There are only two things I can think of that are "fair." 1. Standardize zoning laws while relaxing them. Rezone single family dwelling lots to be multi-dwelling lots. *Adding new supply can decrease the value proposition of holding a property as an investment.* 2. Charge a penalty if a residential property is kept vacant. Maybe they waive 31 or 61 days of vacancy penalty a year. *A disincentive of having an investment property sit vacant.* But I am not sure if this will solve anything. Building costs are influenced by many factors: * Price of land and permits * Price of materials * Price of labor That last one is a big deal because it isn't unheard of for construction workers to not be able to afford to live in expensive markets (which tend to be the ones with the most demand for housing), and that can lead to situations where there isn't the labor available to build. Edit: One other thing I would like to say is that municipal planners do need to keep an eye on which areas are seeing new development (housing, retail, office) and consider trying to reorganize public transit (so buses; *trains are extendable, not adjustable*) so that those new features are being serviced. If only one part of a city is getting significant new dense housing, then adding in reliable bus service is going to make living there more practical than forcing them to drive cars which create more traffic and make the new living location further away (in travel time).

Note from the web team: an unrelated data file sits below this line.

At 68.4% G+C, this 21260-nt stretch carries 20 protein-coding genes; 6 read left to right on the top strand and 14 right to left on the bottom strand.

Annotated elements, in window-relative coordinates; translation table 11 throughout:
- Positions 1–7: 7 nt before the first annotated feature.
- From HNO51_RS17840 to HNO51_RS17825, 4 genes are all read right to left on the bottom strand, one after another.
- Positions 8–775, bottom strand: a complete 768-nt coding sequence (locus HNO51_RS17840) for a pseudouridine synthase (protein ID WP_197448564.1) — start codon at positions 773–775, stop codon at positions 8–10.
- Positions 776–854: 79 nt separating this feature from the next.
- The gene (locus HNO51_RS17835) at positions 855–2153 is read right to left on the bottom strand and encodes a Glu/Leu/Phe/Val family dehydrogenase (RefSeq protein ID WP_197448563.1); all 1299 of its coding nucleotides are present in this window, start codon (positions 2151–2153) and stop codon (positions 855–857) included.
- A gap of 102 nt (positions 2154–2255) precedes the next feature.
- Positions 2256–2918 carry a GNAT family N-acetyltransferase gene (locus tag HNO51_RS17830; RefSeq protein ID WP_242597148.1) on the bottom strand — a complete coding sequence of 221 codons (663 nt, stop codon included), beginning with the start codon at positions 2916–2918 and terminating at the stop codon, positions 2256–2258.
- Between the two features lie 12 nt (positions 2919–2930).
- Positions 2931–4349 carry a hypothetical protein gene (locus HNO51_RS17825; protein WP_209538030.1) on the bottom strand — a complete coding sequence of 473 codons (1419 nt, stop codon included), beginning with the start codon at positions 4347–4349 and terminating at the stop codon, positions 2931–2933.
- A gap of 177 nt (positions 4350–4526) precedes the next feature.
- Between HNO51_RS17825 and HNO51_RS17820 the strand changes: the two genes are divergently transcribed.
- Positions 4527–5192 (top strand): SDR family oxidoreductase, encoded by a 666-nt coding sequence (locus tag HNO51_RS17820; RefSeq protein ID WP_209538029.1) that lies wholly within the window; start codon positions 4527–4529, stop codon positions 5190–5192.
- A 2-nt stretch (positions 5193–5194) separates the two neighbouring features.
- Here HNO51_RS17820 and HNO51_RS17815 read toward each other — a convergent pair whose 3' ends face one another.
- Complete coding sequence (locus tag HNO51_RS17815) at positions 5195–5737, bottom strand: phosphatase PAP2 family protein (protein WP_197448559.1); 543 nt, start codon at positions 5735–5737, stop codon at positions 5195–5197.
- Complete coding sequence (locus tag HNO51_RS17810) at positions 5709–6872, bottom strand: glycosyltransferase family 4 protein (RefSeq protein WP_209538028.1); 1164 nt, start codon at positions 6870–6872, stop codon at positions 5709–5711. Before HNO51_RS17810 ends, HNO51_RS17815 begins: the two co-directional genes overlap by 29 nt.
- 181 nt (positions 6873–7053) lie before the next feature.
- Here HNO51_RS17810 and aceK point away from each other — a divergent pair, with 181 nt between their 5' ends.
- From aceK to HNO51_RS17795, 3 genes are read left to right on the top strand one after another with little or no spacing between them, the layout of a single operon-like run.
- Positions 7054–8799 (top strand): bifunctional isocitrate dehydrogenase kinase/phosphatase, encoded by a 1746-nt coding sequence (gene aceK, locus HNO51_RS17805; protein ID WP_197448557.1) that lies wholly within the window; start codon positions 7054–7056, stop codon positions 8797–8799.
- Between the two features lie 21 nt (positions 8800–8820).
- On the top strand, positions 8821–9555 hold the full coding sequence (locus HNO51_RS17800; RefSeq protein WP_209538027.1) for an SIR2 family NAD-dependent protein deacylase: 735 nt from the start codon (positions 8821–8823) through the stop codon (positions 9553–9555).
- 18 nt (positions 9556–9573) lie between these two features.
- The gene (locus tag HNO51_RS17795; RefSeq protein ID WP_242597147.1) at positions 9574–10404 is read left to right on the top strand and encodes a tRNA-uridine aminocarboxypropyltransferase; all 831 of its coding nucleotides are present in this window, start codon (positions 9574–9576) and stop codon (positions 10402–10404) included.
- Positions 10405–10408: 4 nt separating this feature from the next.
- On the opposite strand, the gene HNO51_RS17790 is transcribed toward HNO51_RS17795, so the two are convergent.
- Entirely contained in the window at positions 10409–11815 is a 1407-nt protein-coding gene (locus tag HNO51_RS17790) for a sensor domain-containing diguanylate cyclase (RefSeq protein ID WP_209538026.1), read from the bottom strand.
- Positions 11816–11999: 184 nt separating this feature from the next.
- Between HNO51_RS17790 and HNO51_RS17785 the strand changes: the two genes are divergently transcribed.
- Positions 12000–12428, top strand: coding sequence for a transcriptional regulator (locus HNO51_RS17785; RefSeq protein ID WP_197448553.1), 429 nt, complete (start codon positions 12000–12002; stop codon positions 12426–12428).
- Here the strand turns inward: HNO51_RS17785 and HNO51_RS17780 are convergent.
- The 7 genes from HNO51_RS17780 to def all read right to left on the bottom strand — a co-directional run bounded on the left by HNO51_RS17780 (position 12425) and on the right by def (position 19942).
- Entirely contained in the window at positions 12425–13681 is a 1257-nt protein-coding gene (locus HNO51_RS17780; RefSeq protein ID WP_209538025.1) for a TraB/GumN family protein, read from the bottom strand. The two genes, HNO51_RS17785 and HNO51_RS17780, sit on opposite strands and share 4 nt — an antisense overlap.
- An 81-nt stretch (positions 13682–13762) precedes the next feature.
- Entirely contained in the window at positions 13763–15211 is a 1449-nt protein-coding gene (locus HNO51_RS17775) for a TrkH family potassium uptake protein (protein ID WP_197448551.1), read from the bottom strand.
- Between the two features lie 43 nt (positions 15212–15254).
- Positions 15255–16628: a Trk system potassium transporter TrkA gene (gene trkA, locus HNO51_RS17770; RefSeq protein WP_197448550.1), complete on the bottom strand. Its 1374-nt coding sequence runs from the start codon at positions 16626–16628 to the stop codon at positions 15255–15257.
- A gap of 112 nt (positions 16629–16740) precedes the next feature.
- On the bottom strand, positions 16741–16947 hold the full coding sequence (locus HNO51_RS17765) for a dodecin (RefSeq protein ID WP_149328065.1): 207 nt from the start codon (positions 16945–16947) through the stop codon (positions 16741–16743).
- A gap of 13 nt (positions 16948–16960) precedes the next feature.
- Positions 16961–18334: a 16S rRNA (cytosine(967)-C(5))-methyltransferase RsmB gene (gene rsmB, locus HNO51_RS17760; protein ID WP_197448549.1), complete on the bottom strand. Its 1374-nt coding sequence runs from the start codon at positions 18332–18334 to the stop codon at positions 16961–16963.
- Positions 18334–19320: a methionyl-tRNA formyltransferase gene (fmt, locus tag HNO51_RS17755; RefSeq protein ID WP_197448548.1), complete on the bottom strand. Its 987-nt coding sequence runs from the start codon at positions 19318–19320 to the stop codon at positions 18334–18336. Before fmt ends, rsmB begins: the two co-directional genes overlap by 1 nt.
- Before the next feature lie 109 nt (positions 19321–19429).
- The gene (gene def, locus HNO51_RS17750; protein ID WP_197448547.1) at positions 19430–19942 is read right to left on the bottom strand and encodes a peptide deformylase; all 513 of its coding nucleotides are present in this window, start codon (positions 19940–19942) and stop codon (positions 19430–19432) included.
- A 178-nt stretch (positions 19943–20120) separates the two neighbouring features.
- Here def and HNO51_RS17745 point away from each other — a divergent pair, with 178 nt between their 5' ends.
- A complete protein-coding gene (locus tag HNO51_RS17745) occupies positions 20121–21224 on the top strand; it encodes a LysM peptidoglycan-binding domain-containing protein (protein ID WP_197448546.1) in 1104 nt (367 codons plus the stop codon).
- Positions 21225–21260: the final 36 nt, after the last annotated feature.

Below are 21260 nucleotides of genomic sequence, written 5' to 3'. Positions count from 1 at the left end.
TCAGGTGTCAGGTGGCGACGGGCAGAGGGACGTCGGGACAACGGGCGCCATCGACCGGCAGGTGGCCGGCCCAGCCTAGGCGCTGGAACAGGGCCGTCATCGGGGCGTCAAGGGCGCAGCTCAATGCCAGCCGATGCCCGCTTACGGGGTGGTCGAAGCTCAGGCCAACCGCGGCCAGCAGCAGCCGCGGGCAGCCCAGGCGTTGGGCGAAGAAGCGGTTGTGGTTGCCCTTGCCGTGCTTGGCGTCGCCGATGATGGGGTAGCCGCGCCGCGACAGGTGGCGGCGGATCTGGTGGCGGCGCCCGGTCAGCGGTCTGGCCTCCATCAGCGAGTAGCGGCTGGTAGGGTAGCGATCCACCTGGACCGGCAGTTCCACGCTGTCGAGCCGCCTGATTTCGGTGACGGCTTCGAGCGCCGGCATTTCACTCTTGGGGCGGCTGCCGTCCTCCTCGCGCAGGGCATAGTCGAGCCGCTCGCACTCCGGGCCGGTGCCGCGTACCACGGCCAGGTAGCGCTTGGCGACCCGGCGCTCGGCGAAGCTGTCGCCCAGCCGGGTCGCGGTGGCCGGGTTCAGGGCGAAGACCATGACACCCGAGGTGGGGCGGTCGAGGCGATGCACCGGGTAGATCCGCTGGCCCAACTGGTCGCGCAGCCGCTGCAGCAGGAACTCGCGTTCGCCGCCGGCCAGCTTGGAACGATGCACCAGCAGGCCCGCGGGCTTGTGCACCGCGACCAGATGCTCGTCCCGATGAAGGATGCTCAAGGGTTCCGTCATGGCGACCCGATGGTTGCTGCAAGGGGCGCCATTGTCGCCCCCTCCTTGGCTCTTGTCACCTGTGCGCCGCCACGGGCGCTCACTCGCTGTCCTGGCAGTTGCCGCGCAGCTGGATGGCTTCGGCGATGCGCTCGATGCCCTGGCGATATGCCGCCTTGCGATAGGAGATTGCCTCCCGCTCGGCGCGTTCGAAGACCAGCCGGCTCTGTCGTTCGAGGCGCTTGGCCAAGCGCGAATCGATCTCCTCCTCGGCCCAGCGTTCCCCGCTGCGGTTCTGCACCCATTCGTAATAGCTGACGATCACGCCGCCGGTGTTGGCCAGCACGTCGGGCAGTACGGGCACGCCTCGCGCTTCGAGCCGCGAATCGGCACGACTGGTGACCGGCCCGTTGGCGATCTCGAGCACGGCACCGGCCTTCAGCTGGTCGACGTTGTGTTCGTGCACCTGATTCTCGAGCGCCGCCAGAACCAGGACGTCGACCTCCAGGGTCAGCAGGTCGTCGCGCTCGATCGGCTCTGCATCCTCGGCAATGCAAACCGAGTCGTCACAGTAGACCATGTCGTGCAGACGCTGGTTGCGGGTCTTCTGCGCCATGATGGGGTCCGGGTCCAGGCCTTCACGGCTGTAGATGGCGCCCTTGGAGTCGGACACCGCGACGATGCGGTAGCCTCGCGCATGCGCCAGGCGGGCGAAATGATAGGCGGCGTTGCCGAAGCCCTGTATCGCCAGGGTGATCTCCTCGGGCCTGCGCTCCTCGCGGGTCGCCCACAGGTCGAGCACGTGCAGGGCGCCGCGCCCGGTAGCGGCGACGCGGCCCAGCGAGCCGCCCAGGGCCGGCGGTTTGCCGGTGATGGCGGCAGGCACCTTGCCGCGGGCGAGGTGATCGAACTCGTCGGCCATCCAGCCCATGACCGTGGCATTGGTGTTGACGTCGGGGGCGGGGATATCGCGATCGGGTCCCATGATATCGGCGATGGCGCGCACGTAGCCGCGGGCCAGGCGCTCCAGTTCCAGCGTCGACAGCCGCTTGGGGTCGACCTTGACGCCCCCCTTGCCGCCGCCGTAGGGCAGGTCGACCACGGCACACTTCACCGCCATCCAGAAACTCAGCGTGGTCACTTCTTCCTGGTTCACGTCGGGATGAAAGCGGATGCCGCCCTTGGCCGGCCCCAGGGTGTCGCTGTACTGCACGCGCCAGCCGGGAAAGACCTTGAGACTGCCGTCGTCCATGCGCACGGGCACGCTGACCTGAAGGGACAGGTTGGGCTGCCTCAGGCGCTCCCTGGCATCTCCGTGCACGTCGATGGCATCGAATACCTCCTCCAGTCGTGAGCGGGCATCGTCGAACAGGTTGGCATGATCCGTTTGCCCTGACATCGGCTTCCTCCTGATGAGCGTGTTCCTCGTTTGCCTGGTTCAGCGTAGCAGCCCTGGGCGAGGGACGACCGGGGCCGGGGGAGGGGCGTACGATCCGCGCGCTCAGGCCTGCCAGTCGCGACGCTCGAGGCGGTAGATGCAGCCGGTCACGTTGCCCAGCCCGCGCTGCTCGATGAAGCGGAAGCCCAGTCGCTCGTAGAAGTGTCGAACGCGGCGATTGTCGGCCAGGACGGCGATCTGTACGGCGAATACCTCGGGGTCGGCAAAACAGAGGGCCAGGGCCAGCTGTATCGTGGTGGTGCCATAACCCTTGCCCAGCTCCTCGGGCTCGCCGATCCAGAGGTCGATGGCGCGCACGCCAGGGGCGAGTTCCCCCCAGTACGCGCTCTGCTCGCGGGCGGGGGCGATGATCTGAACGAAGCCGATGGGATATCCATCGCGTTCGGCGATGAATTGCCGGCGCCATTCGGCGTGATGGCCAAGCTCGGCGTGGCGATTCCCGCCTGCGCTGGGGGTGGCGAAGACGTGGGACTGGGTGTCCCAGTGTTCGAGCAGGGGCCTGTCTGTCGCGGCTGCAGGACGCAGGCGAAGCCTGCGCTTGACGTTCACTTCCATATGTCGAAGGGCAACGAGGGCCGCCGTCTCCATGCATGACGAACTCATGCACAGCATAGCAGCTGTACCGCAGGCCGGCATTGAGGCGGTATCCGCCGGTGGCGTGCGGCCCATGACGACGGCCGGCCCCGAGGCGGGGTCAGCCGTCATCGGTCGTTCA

The zoning thing is actually what Japan did. They took over zoning from all local governments. Making it much easier to build apartments and such. To the extent that homes actually depreciate in value instead of appreciate.


Thank you, I've been wondering about this.


> Charge a penalty if a residential property is kept vacant. RE professional here, this won't do anything but I know a lot of people think it matters so I'd gladly accept it in exchange for liberalizing land-use. As you stated, the problem is ~95% our incredibly restrictive, hyper-localized land-use rules, which is why places like Houston and Tokyo have kept rents affordable while SF/LA/NYC/London/etc have not. The reason the vacancy thing is irrelevant is that landlords and property owners are greedy, they like money, they want to get the thing rented out and collect checks. *Commercial* landlords genuinely will keep places vacant, because commercial leases tend to be much longer-term, so putting in a bad tenant or just a below-market lease can be very costly. Residential leases are one year so it is almost never worth it to hold out even for a month, unless you are confident you're gonna get ~10% higher rent if you wait a month, which is *extremely* rare. The vacancy thing is just something NIMBYs say to divert attention from the brutally obvious fact that NIMBYism is the villain in the story.